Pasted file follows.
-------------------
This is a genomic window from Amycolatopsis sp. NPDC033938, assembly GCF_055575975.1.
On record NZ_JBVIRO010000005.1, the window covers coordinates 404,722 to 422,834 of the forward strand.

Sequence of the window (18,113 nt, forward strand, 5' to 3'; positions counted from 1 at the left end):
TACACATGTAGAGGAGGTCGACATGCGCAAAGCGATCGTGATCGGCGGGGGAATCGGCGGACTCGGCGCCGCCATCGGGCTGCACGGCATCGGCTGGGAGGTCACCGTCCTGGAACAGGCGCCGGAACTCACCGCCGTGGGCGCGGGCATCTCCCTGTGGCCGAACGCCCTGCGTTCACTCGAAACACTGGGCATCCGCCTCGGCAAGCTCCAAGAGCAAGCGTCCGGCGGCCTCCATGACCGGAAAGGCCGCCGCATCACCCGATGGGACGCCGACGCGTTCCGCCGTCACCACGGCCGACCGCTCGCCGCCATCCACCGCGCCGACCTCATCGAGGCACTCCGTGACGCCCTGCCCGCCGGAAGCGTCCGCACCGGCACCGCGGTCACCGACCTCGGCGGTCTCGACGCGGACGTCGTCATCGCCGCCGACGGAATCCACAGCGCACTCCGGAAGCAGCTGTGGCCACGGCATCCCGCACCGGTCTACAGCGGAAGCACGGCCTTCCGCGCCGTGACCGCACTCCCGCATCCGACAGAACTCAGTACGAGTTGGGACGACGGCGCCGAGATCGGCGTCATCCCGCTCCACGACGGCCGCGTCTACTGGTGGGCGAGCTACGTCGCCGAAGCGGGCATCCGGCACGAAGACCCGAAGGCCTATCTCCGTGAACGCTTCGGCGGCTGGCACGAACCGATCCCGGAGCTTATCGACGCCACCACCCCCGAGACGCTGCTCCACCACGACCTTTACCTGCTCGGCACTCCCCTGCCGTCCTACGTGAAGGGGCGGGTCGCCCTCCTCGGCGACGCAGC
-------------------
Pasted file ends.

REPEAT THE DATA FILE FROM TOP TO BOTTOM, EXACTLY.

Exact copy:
This is a genomic window from Amycolatopsis sp. NPDC033938, assembly GCF_055575975.1.
On record NZ_JBVIRO010000005.1, the window covers coordinates 404,722 to 422,834 of the forward strand.

Sequence of the window (18,113 nt, forward strand, 5' to 3'; positions counted from 1 at the left end):
TACACATGTAGAGGAGGTCGACATGCGCAAAGCGATCGTGATCGGCGGGGGAATCGGCGGACTCGGCGCCGCCATCGGGCTGCACGGCATCGGCTGGGAGGTCACCGTCCTGGAACAGGCGCCGGAACTCACCGCCGTGGGCGCGGGCATCTCCCTGTGGCCGAACGCCCTGCGTTCACTCGAAACACTGGGCATCCGCCTCGGCAAGCTCCAAGAGCAAGCGTCCGGCGGCCTCCATGACCGGAAAGGCCGCCGCATCACCCGATGGGACGCCGACGCGTTCCGCCGTCACCACGGCCGACCGCTCGCCGCCATCCACCGCGCCGACCTCATCGAGGCACTCCGTGACGCCCTGCCCGCCGGAAGCGTCCGCACCGGCACCGCGGTCACCGACCTCGGCGGTCTCGACGCGGACGTCGTCATCGCCGCCGACGGAATCCACAGCGCACTCCGGAAGCAGCTGTGGCCACGGCATCCCGCACCGGTCTACAGCGGAAGCACGGCCTTCCGCGCCGTGACCGCACTCCCGCATCCGACAGAACTCAGTACGAGTTGGGACGACGGCGCCGAGATCGGCGTCATCCCGCTCCACGACGGCCGCGTCTACTGGTGGGCGAGCTACGTCGCCGAAGCGGGCATCCGGCACGAAGACCCGAAGGCCTATCTCCGTGAACGCTTCGGCGGCTGGCACGAACCGATCCCGGAGCTTATCGACGCCACCACCCCCGAGACGCTGCTCCACCACGACCTTTACCTGCTCGGCACTCCCCTGCCGTCCTACGTGAAGGGGCGGGTCGCCCTCCTCGGCGACGCAGC